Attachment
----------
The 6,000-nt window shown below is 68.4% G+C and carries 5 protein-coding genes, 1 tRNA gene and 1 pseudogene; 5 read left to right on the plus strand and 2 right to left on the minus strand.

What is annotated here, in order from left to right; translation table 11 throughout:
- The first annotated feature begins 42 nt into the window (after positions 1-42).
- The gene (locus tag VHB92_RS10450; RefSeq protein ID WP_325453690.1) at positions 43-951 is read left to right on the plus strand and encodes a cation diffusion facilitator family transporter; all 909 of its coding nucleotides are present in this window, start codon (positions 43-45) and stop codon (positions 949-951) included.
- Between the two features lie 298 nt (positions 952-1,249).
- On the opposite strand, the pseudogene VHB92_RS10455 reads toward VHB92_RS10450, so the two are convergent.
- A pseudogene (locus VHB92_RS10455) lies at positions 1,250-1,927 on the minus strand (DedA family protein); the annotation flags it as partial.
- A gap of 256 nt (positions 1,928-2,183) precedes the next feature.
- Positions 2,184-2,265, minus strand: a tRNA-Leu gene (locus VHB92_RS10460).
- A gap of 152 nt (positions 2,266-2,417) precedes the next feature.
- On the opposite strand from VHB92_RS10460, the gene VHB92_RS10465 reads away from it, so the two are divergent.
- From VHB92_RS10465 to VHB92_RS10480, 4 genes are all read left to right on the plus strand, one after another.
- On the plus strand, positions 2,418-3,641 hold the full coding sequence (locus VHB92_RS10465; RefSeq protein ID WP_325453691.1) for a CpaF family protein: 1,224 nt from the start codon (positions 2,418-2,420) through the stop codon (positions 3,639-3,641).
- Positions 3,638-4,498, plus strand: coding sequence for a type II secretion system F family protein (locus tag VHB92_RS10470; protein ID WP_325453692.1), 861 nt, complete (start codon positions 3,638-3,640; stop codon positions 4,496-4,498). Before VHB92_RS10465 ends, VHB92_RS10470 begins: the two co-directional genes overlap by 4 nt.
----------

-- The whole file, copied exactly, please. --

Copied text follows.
The 6,000-nt window shown below is 68.4% G+C and carries 5 protein-coding genes, 1 tRNA gene and 1 pseudogene; 5 read left to right on the plus strand and 2 right to left on the minus strand.

What is annotated here, in order from left to right; translation table 11 throughout:
- The first annotated feature begins 42 nt into the window (after positions 1-42).
- The gene (locus tag VHB92_RS10450; RefSeq protein ID WP_325453690.1) at positions 43-951 is read left to right on the plus strand and encodes a cation diffusion facilitator family transporter; all 909 of its coding nucleotides are present in this window, start codon (positions 43-45) and stop codon (positions 949-951) included.
- Between the two features lie 298 nt (positions 952-1,249).
- On the opposite strand, the pseudogene VHB92_RS10455 reads toward VHB92_RS10450, so the two are convergent.
- A pseudogene (locus VHB92_RS10455) lies at positions 1,250-1,927 on the minus strand (DedA family protein); the annotation flags it as partial.
- A gap of 256 nt (positions 1,928-2,183) precedes the next feature.
- Positions 2,184-2,265, minus strand: a tRNA-Leu gene (locus VHB92_RS10460).
- A gap of 152 nt (positions 2,266-2,417) precedes the next feature.
- On the opposite strand from VHB92_RS10460, the gene VHB92_RS10465 reads away from it, so the two are divergent.
- From VHB92_RS10465 to VHB92_RS10480, 4 genes are all read left to right on the plus strand, one after another.
- On the plus strand, positions 2,418-3,641 hold the full coding sequence (locus VHB92_RS10465; RefSeq protein ID WP_325453691.1) for a CpaF family protein: 1,224 nt from the start codon (positions 2,418-2,420) through the stop codon (positions 3,639-3,641).
- Positions 3,638-4,498, plus strand: coding sequence for a type II secretion system F family protein (locus tag VHB92_RS10470; protein ID WP_325453692.1), 861 nt, complete (start codon positions 3,638-3,640; stop codon positions 4,496-4,498). Before VHB92_RS10465 ends, VHB92_RS10470 begins: the two co-directional genes overlap by 4 nt.